Meg's Musings – April 2024

02 Apr 2024
Meg Heffron

Meg Heffron

Managing Director

It seems crazy to me that the year has only just started and yet this is the last Meg’s Musings I’ll write before the Federal Budget.

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Budget Night this year is Tuesday 14 May and of course Heffron’s technical team will be poring over everything as it happens. Every year, I’m torn between hoping for a quiet night vs lots of interesting things to talk about in our webinar the next day.

Unfortunately the two things I would love to see most seem unlikely at this point – a fundamental re-think on the proposed tax for those with more than $3m in super (aka Division 296 tax) and the Government’s approach to Non Arm’s Length Expenses (NALE) in SMSFs. I’m not optimistic about either.

But if the Government does double down on the Division 296 tax, I really hope they also use this as an opportunity to finally provide the legacy pension amnesty that’s been promised for years now. Having said that, it’s been promised so many times that I have to confess, even if it’s re-announced, with conviction, as part of this year’s Federal Budget I don’t know that I will be any more confident it’s coming soon! And of course, there have been other promises made in previous’ years budgets that have yet to see the light of day : most notably changes to the residency rules for super funds that might help expats with SMSFs.

I don’t expect other major changes to superannuation laws – but of course I could be wrong. We will just have to wait and see for a couple of weeks!

Of course, the Heffron team will be monitoring it all – you can register now for our free webinar on Wednesday 15th May here and watch out for next month’s edition of Heffron Highlights when we’ll cover everything in detail.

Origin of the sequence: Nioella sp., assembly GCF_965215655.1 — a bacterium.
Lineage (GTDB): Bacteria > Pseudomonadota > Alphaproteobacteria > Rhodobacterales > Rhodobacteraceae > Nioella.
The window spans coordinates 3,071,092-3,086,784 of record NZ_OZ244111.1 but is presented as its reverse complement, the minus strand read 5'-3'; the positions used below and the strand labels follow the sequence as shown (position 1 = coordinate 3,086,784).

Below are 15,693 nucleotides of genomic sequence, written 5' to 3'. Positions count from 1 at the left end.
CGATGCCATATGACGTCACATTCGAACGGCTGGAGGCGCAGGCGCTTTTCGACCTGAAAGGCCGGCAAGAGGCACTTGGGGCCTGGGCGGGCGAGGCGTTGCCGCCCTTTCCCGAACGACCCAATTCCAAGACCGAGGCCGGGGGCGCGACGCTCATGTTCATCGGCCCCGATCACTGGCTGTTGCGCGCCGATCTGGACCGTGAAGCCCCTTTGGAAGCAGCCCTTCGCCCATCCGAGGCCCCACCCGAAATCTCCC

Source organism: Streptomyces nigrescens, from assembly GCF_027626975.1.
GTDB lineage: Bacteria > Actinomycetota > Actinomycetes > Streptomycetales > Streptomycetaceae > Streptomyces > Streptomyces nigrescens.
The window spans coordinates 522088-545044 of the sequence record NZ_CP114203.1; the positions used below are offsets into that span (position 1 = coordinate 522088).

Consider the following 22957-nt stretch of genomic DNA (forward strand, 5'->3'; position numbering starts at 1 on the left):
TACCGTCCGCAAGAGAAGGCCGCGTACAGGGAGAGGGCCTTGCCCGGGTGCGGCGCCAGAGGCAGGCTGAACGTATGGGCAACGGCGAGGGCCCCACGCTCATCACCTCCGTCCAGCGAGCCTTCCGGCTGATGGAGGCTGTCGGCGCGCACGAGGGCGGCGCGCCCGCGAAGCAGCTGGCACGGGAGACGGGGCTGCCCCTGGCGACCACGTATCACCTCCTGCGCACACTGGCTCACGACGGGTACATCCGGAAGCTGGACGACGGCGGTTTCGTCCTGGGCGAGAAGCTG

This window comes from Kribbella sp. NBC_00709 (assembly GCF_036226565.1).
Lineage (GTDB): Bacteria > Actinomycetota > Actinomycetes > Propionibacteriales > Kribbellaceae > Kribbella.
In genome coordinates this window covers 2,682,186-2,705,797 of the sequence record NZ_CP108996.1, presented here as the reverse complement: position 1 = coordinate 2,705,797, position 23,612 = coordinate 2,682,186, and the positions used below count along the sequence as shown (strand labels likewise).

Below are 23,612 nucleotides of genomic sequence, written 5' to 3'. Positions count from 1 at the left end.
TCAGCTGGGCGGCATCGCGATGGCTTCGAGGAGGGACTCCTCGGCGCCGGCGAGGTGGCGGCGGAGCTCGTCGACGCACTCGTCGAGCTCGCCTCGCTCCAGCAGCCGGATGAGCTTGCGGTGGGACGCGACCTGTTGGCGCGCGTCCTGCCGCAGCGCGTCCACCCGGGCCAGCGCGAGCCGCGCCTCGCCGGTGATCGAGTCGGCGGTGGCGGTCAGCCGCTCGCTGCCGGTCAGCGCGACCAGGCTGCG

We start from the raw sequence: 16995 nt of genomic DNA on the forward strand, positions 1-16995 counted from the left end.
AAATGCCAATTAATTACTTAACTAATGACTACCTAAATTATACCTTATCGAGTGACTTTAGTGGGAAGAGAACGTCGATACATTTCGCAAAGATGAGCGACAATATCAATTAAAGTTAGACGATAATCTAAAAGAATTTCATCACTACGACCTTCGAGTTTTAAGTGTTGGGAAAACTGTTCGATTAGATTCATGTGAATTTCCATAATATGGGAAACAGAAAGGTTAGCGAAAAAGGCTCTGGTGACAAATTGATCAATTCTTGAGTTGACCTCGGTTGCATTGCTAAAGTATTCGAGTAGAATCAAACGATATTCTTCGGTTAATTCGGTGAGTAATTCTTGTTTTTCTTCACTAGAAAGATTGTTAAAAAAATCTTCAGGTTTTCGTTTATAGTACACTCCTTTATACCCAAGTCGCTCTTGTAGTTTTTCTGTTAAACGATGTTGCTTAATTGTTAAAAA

In the meantime, many readers will have seen the ATO's recent mail out to thousands of SMSF trustees who may not be re-valuing their assets regularly. It was an interesting step by the Regulator - using the powerful array of information at their fingertips to proactively raise potential compliance issues. It's similar to the approach they took a few years ago in writing to clients with a significant exposure to one asset class to ask whether they had genuinely considered this concentration of risk in their investment strategies.

Of course, not everyone who has received a letter will have a valuation problem - much like not everyone who received a letter about their investment strategy had a problem. But as a practitioner, I think action like this from the ATO can be extremely useful for raising awareness of important requirements that might be misunderstood. How often have we all had to explain to clients (or even other professionals) that the "3 year rule" for property valuations is a myth and has been for many years now?

If nothing else, receiving that letter hopefully prompts a valuable conversation about the importance of regular and data driven asset valuations. They are critical for getting so many vital things right : pension minimums, total super balance, transfer balance cap reporting and more.


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